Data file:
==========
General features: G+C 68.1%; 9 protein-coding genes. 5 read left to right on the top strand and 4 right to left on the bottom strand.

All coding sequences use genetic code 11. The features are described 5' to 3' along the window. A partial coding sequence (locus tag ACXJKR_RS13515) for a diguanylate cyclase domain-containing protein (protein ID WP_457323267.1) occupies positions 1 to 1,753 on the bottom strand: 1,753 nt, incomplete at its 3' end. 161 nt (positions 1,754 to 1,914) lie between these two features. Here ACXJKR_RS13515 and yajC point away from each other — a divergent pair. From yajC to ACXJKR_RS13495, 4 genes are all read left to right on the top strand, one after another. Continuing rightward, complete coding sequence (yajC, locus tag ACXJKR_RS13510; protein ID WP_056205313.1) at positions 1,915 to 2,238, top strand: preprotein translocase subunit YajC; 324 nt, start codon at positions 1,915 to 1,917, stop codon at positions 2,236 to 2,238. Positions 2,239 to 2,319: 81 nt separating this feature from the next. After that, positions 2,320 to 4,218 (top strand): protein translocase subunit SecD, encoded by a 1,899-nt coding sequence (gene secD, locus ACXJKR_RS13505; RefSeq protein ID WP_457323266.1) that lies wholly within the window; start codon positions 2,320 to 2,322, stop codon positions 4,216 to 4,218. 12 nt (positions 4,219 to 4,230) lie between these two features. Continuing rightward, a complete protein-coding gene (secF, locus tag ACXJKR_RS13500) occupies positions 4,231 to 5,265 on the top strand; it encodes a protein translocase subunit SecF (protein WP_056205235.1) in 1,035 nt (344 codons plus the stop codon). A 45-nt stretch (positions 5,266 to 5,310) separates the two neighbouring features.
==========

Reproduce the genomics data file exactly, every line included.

General features: G+C 68.1%; 9 protein-coding genes. 5 read left to right on the top strand and 4 right to left on the bottom strand.

All coding sequences use genetic code 11. The features are described 5' to 3' along the window. A partial coding sequence (locus tag ACXJKR_RS13515) for a diguanylate cyclase domain-containing protein (protein ID WP_457323267.1) occupies positions 1 to 1,753 on the bottom strand: 1,753 nt, incomplete at its 3' end. 161 nt (positions 1,754 to 1,914) lie between these two features. Here ACXJKR_RS13515 and yajC point away from each other — a divergent pair. From yajC to ACXJKR_RS13495, 4 genes are all read left to right on the top strand, one after another. Continuing rightward, complete coding sequence (yajC, locus tag ACXJKR_RS13510; protein ID WP_056205313.1) at positions 1,915 to 2,238, top strand: preprotein translocase subunit YajC; 324 nt, start codon at positions 1,915 to 1,917, stop codon at positions 2,236 to 2,238. Positions 2,239 to 2,319: 81 nt separating this feature from the next. After that, positions 2,320 to 4,218 (top strand): protein translocase subunit SecD, encoded by a 1,899-nt coding sequence (gene secD, locus ACXJKR_RS13505; RefSeq protein ID WP_457323266.1) that lies wholly within the window; start codon positions 2,320 to 2,322, stop codon positions 4,216 to 4,218. 12 nt (positions 4,219 to 4,230) lie between these two features. Continuing rightward, a complete protein-coding gene (secF, locus tag ACXJKR_RS13500) occupies positions 4,231 to 5,265 on the top strand; it encodes a protein translocase subunit SecF (protein WP_056205235.1) in 1,035 nt (344 codons plus the stop codon). A 45-nt stretch (positions 5,266 to 5,310) separates the two neighbouring features.